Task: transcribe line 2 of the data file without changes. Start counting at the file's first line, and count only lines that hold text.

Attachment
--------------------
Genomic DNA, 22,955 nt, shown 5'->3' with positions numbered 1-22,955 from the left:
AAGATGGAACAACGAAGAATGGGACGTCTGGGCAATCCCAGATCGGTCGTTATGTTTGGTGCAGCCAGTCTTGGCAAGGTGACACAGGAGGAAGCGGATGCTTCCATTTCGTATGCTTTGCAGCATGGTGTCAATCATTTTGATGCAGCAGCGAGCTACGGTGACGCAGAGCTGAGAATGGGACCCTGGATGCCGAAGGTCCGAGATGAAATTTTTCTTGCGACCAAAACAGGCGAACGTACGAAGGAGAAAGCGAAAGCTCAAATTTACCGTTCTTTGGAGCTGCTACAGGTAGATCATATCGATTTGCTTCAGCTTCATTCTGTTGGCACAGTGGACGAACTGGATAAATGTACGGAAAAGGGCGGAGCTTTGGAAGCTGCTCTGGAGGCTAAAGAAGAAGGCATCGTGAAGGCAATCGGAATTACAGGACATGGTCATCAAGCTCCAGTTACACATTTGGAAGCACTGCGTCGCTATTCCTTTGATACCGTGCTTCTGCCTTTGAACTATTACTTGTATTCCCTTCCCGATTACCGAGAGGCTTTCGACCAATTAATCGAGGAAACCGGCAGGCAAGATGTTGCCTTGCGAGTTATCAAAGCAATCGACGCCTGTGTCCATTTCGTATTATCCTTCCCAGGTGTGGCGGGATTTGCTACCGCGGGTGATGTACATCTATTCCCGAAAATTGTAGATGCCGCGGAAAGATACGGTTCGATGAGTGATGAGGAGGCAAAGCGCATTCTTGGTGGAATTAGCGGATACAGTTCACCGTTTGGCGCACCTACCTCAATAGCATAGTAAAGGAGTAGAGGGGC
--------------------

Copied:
AAGATGGAACAACGAAGAATGGGACGTCTGGGCAATCCCAGATCGGTCGTTATGTTTGGTGCAGCCAGTCTTGGCAAGGTGACACAGGAGGAAGCGGATGCTTCCATTTCGTATGCTTTGCAGCATGGTGTCAATCATTTTGATGCAGCAGCGAGCTACGGTGACGCAGAGCTGAGAATGGGACCCTGGATGCCGAAGGTCCGAGATGAAATTTTTCTTGCGACCAAAACAGGCGAACGTACGAAGGAGAAAGCGAAAGCTCAAATTTACCGTTCTTTGGAGCTGCTACAGGTAGATCATATCGATTTGCTTCAGCTTCATTCTGTTGGCACAGTGGACGAACTGGATAAATGTACGGAAAAGGGCGGAGCTTTGGAAGCTGCTCTGGAGGCTAAAGAAGAAGGCATCGTGAAGGCAATCGGAATTACAGGACATGGTCATCAAGCTCCAGTTACACATTTGGAAGCACTGCGTCGCTATTCCTTTGATACCGTGCTTCTGCCTTTGAACTATTACTTGTATTCCCTTCCCGATTACCGAGAGGCTTTCGACCAATTAATCGAGGAAACCGGCAGGCAAGATGTTGCCTTGCGAGTTATCAAAGCAATCGACGCCTGTGTCCATTTCGTATTATCCTTCCCAGGTGTGGCGGGATTTGCTACCGCGGGTGATGTACATCTATTCCCGAAAATTGTAGATGCCGCGGAAAGATACGGTTCGATGAGTGATGAGGAGGCAAAGCGCATTCTTGGTGGAATTAGCGGATACAGTTCACCGTTTGGCGCACCTACCTCAATAGCATAGTAAAGGAGTAGAGGGGC